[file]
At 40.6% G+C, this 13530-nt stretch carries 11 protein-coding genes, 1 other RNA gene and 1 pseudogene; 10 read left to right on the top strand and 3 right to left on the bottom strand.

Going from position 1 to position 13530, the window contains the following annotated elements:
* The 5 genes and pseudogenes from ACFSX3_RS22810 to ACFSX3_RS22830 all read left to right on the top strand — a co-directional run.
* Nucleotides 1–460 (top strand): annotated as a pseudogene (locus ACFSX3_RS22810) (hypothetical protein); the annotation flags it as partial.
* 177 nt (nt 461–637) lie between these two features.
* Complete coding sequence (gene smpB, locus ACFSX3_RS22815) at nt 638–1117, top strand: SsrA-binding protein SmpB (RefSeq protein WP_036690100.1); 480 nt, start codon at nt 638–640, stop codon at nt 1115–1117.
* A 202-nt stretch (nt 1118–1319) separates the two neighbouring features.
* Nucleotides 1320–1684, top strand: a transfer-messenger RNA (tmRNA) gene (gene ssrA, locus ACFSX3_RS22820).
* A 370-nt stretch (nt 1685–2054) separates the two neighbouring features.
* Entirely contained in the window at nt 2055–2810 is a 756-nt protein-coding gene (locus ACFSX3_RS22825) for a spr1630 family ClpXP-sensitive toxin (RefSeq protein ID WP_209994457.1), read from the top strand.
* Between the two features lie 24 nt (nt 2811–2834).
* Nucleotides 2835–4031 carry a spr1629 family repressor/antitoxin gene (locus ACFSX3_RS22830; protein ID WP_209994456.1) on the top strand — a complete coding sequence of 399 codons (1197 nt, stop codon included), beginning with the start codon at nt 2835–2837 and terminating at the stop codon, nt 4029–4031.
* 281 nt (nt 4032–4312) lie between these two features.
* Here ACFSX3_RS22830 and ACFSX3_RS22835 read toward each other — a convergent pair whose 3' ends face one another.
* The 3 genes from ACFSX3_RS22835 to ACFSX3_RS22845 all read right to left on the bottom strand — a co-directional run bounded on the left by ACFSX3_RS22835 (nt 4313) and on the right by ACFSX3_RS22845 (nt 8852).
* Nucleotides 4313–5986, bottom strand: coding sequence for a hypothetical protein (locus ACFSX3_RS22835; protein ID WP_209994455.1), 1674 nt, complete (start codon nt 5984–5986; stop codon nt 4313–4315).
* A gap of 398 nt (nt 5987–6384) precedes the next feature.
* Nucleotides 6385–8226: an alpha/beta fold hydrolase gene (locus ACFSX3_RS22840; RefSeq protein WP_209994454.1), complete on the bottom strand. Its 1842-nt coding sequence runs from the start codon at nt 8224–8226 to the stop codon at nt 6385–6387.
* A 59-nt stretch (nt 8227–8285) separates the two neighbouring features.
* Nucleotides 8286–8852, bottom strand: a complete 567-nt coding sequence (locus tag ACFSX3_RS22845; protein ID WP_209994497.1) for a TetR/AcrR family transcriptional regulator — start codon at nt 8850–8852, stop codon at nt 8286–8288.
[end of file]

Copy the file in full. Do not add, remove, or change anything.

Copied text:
At 40.6% G+C, this 13530-nt stretch carries 11 protein-coding genes, 1 other RNA gene and 1 pseudogene; 10 read left to right on the top strand and 3 right to left on the bottom strand.

Going from position 1 to position 13530, the window contains the following annotated elements:
* The 5 genes and pseudogenes from ACFSX3_RS22810 to ACFSX3_RS22830 all read left to right on the top strand — a co-directional run.
* Nucleotides 1–460 (top strand): annotated as a pseudogene (locus ACFSX3_RS22810) (hypothetical protein); the annotation flags it as partial.
* 177 nt (nt 461–637) lie between these two features.
* Complete coding sequence (gene smpB, locus ACFSX3_RS22815) at nt 638–1117, top strand: SsrA-binding protein SmpB (RefSeq protein WP_036690100.1); 480 nt, start codon at nt 638–640, stop codon at nt 1115–1117.
* A 202-nt stretch (nt 1118–1319) separates the two neighbouring features.
* Nucleotides 1320–1684, top strand: a transfer-messenger RNA (tmRNA) gene (gene ssrA, locus ACFSX3_RS22820).
* A 370-nt stretch (nt 1685–2054) separates the two neighbouring features.
* Entirely contained in the window at nt 2055–2810 is a 756-nt protein-coding gene (locus ACFSX3_RS22825) for a spr1630 family ClpXP-sensitive toxin (RefSeq protein ID WP_209994457.1), read from the top strand.
* Between the two features lie 24 nt (nt 2811–2834).
* Nucleotides 2835–4031 carry a spr1629 family repressor/antitoxin gene (locus ACFSX3_RS22830; protein ID WP_209994456.1) on the top strand — a complete coding sequence of 399 codons (1197 nt, stop codon included), beginning with the start codon at nt 2835–2837 and terminating at the stop codon, nt 4029–4031.
* 281 nt (nt 4032–4312) lie between these two features.
* Here ACFSX3_RS22830 and ACFSX3_RS22835 read toward each other — a convergent pair whose 3' ends face one another.
* The 3 genes from ACFSX3_RS22835 to ACFSX3_RS22845 all read right to left on the bottom strand — a co-directional run bounded on the left by ACFSX3_RS22835 (nt 4313) and on the right by ACFSX3_RS22845 (nt 8852).
* Nucleotides 4313–5986, bottom strand: coding sequence for a hypothetical protein (locus ACFSX3_RS22835; protein ID WP_209994455.1), 1674 nt, complete (start codon nt 5984–5986; stop codon nt 4313–4315).
* A gap of 398 nt (nt 5987–6384) precedes the next feature.
* Nucleotides 6385–8226: an alpha/beta fold hydrolase gene (locus ACFSX3_RS22840; RefSeq protein WP_209994454.1), complete on the bottom strand. Its 1842-nt coding sequence runs from the start codon at nt 8224–8226 to the stop codon at nt 6385–6387.
* A 59-nt stretch (nt 8227–8285) separates the two neighbouring features.
* Nucleotides 8286–8852, bottom strand: a complete 567-nt coding sequence (locus tag ACFSX3_RS22845; protein ID WP_209994497.1) for a TetR/AcrR family transcriptional regulator — start codon at nt 8850–8852, stop codon at nt 8286–8288.